By the early 1900s, Clearwater's population had grown to around 400, ballooning to nearly 1,000 in the winter. Clearwater was reincorporated, this time as a city, on May 27, 1915, and made the county seat for Pinellas County, which broke from Hillsborough County in 1912. Also in 1915, a bridge was built across Clearwater Harbor, joining the city with modern-day Clearwater Beach. Remnants of the original bridge still remain as boating hazards in the harbor's shallows.
During World War II, Clearwater became a major training base for U.S. troops destined for Europe and the Pacific. Virtually every hotel in the area, including the historic Belleview Biltmore and Fort Harrison Hotel, became luxury barracks for new recruits. Vehicle traffic regularly stopped for companies of soldiers marching through downtown, and nighttime blackouts to confuse potential enemy bombers were common practice. The remote and isolated Dan's Island, now Sand Key, was used as a target for US Army Air Corps fighter-bombers for strafing and bombing practice.
Clearwater Beach sunset
Imagine International Film Festival
Fun N Sun Festival (April - May)
Clearwater Celebrates America (July 4)
Clearwater Jazz Holiday (October)
Hispanic Heritage Festival (October)
Foster Grant Ironman World Championship 70.3 (November 2006-2010)
View east along SR 580 approaching Summerdale Drive
Tampa International Airport serves Clearwater and the rest of the Tampa Bay Area as the primary means of air travel. St. Petersburg-Clearwater International Airport, however, has seen an increase in usage recently with 747,369 passengers accounted for in 2007.
The Pinellas Suncoast Transit Authority (PSTA) bus service is currently Clearwater's only form of public transit. The service offers 35 local routes, two express routes, and an exclusive beach trolley that runs north and south along Pinellas County's barrier islands. An abundance of these routes can be found passing through or ending in Clearwater. Fares are presently $2.00 per bus trip, and $3.00 for a single one-way trip on an express bus.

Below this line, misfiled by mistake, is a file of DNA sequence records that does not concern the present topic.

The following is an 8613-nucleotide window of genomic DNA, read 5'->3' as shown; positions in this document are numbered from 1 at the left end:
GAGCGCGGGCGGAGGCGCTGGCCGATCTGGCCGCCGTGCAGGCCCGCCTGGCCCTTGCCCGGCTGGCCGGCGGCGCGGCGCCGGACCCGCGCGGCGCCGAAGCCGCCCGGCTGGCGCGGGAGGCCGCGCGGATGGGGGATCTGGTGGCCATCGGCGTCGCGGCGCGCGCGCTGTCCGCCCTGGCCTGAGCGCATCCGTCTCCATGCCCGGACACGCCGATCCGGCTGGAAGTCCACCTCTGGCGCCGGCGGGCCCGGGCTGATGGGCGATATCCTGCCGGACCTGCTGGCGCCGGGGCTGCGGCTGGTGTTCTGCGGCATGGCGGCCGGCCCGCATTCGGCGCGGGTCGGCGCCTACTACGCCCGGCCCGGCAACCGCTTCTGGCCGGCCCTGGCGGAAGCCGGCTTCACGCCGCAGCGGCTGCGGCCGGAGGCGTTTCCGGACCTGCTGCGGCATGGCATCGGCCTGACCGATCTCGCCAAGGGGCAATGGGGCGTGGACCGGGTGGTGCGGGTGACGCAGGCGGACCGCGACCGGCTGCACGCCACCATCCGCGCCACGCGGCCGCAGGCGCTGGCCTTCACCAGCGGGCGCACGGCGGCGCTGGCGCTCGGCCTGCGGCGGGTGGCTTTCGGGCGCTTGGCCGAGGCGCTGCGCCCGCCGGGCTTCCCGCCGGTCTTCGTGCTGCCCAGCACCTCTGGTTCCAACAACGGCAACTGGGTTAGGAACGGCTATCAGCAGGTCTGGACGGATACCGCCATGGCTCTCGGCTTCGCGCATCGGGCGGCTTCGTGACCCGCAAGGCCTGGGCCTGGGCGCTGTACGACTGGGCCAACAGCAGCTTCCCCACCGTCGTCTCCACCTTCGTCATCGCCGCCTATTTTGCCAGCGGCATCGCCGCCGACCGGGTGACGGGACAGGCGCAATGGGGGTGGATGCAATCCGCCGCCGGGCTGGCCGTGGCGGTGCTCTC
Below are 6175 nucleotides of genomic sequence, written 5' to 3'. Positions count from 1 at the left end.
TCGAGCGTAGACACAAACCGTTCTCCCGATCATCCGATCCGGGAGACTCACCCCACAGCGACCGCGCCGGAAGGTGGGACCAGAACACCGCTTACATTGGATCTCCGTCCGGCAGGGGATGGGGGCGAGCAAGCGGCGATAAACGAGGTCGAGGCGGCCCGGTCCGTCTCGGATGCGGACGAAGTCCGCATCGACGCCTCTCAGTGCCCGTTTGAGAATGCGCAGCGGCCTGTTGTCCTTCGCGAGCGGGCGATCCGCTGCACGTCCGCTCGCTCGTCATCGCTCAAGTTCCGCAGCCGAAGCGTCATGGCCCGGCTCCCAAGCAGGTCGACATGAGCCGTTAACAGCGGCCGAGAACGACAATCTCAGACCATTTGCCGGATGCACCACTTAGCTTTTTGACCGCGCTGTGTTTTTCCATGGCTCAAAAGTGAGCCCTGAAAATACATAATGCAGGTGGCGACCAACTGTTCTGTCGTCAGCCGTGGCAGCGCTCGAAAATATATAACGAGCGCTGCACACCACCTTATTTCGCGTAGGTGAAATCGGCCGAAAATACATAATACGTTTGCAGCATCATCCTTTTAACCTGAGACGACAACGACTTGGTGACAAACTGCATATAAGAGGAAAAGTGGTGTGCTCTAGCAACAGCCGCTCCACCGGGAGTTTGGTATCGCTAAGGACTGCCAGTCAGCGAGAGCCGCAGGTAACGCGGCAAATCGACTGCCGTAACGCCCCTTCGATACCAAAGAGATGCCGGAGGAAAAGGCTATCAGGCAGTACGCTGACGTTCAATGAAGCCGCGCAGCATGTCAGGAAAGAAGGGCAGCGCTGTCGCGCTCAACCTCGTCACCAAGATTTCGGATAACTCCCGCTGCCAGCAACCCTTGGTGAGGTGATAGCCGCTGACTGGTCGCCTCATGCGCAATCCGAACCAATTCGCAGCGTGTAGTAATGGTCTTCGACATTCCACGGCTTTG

One of PSTA's major transfer centers, Park Street Terminal, is located in Downtown Clearwater at the corner of Park Street and South Garden Avenue.
The major street arterial system in Clearwater is essentially an east-west, north-south oriented grid pattern. Gulf to Bay Boulevard is the east-west backbone of the city, ending at Clearwater Beach on its west end and progressing over the Courtney Campbell Causeway on its east end en route to Tampa. SR 580, Sunset Point Road, Drew Street, Lakeview Road, and Belleair Road are the other heavily traveled east-west arterials in Clearwater. Major north-south routes include U.S. Route 19 Alternate, Myrtle Avenue, Missouri Avenue, Highland Avenue, Keene Road, Hercules Avenue, Belcher Road, and McMullen-Booth Road.